Candille et al. gathered and used its own samples, nothing wrong with it. A bunch of studies use their own samples. It is not necessary to borrow them from some database or something of that nature.

      Jablonski and Chaplin did NOT make that map. Some anonymous person did pretending to be following their work. You can see what their "predictions" based on environmental factors are really like here, page 76:

      Quite different! Plus look at the actual measured values from many populations (including two Northern Spanish ones) in pages 74-75. Once again, a pretty different story! "Predictions" based on environmental factors not infrequently do not go hand in hand with measured values.

      The Lower Saxony results are gathered in the ALFRED alleles database (made by Yale University and the US National Science Foundation), which has compiled a lot of data about frequencies of some of these alleles from many genetic studies. You will see how many different results for a whole bunch of populations there are recorded there. Sometimes they score low, sometimes high, and so on. It is simply impossible to derive very solid conclusions from such frequencies. They often vary too much within different samples of the same populations, plus they also often contradict measured pigmentation values.

      The Mediterranean strain in North Italy is a minority and more concentrated in Northwest Italy (around Liguria.) The darker types of Northern Italians more often have Alpine and Dinaric traits, and no one should be surprised at all about it, since these are the two predominant craniofacial types there.

    17. This comment has been removed by the author.

    18. Candille chose the inner upper arm to "avoid as much as possible" the exposure of sunlight. But corruption of UV radiation (especially when its not a study group) can never be ruled out. It can though by Genetics, and those SNPs are uncorruptable. And predictions are not based on thin air but on those inherited SNP derived mutations, in other words the biological reality (and that is quite substantial).

      Blue and Brown eyes can be predicted with a 95% accuracy rate (8plex/IrisPlex) and the basal skin tone with a 99% accurracy rate (8plex). Based on numerous testing groups. And so far the Anthroplological data seems to correspond almost to the point with the Genetic data concerning eye-color. Though skin pigmentation was never a significant point in any Anthropological work (some have data based on the von Luschen scale). Who knows what low Saxon smaples are in the ALFRED database (im not familiar with it). So far none of the groups tested in published peer reviewed papers had an odd result.

      The North west of Italy might have pure Mediterranid types (Ripley) but the Medit strain is all over North Italy (Banse) and that quite extensivly. I think it was Kraitschek who differed the Alpinoids north of the Alps and south of the Alps with former being more Nordid and latter more Medit.

    19. Most people do not get sun exposure in the armpits or in the pelvic area, therefore measurements from these areas are the most accurate to assess skin tones. Frequencies of SNPs can be very misleading because a person can carry them and yet still not manifest the light pigmentation attributed to them. It is not any guarantee regarding the visible pigmentation. The only way to assess this for sure is to actually measure it.

      I am not aware of any supposed "99% accuracy rate" in predictions of skin tones by using any alleles. The very few studies that have bothered to contrast measured values with "predictions", like Candille et al., do not seem very encouraging.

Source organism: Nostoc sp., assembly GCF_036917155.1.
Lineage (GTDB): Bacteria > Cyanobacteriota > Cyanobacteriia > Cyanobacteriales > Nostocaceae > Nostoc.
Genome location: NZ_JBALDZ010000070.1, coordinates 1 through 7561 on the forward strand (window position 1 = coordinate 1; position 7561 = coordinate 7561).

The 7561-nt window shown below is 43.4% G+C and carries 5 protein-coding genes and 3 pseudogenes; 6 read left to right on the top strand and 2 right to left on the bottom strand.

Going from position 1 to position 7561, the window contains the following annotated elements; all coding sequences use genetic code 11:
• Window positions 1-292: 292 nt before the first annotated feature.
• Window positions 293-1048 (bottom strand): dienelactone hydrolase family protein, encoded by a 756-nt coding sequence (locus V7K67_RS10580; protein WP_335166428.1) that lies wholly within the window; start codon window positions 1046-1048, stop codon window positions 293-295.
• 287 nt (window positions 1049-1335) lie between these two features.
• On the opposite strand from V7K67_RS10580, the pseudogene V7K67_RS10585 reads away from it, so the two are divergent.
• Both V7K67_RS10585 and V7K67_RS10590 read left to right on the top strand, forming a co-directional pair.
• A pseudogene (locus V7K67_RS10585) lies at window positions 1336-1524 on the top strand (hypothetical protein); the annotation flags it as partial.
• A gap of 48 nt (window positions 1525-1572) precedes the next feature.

The data compiled in the ALFRED database come from genetic studies. And there's a wide variety of different results to be seen.

      Trying to blame Mediterraneans for the darker types of Northern Italians is not really convincing, since we can also easily find "swarthy" types in other areas of Europe where the Alpine and Dinaric also predominate. Even in places like Austria, Switzerland, Belgium, etc. one can see anthropologists easily noticing "swarthy" types.

    20. It can only be misleading if the Alleles are heterozygous. Than mostly given as inconclusive or undefined. 8plex can only predict the basal skin tone by homozygosity and that with an accuracy rate of over 99% (n=600) and an accuracy rate of a 100% (n=131). The test groups also revealed that homozygosity is the norm (74% and 61% respectively).

      It is an Anthropological fact that Mediterranid and Armenoid(>Dinarid) are darker pigmented than Nordid. And C.S. Coon derived the Alpinoid strain in Southern Italy as the lightening factor. And im not blaming anything at all and never said that the Mdeiterranid is the swarthiest or anything close to that.

    21. The reason for an apparent increase in accuracy is very likely due to using larger numbers of SNPs. Single ones are very misleading. If we had to believe in such single frequencies, like this one, for example, we would have to come to the counterintuitive conclusion that Orcadians are darker than Moroccans, Palestinians and Druze:

      Darker than Nordics yes, but than Alpines I find it hard to believe. The Italian anthropologist Biasutti characterized Mediterraneans as "skin color “matte”-white or brunet-white, chestnut or dark chestnut eyes and hair", and Alpines as "opaque-white skin color, chestnut hair and eyes".

  7. I didn't intend to be provocative.
    I 'll start with the premise that I'm not trying to portray italians as nordics and spaniards as arabs, but I have been in both place and I know for sure there are differences : while northern spanish are indeed a bit lighter than their countrymen they are still closer to them than to n.italians: coloring wise at best they could range from roman/ abruzzese like to tuscan like, coherently with their geographical position; but I remember seeing a study from Beddoe where only basques, navarrans and aragonese were clearly lighter than the spanish average, catalans and galicians weren't.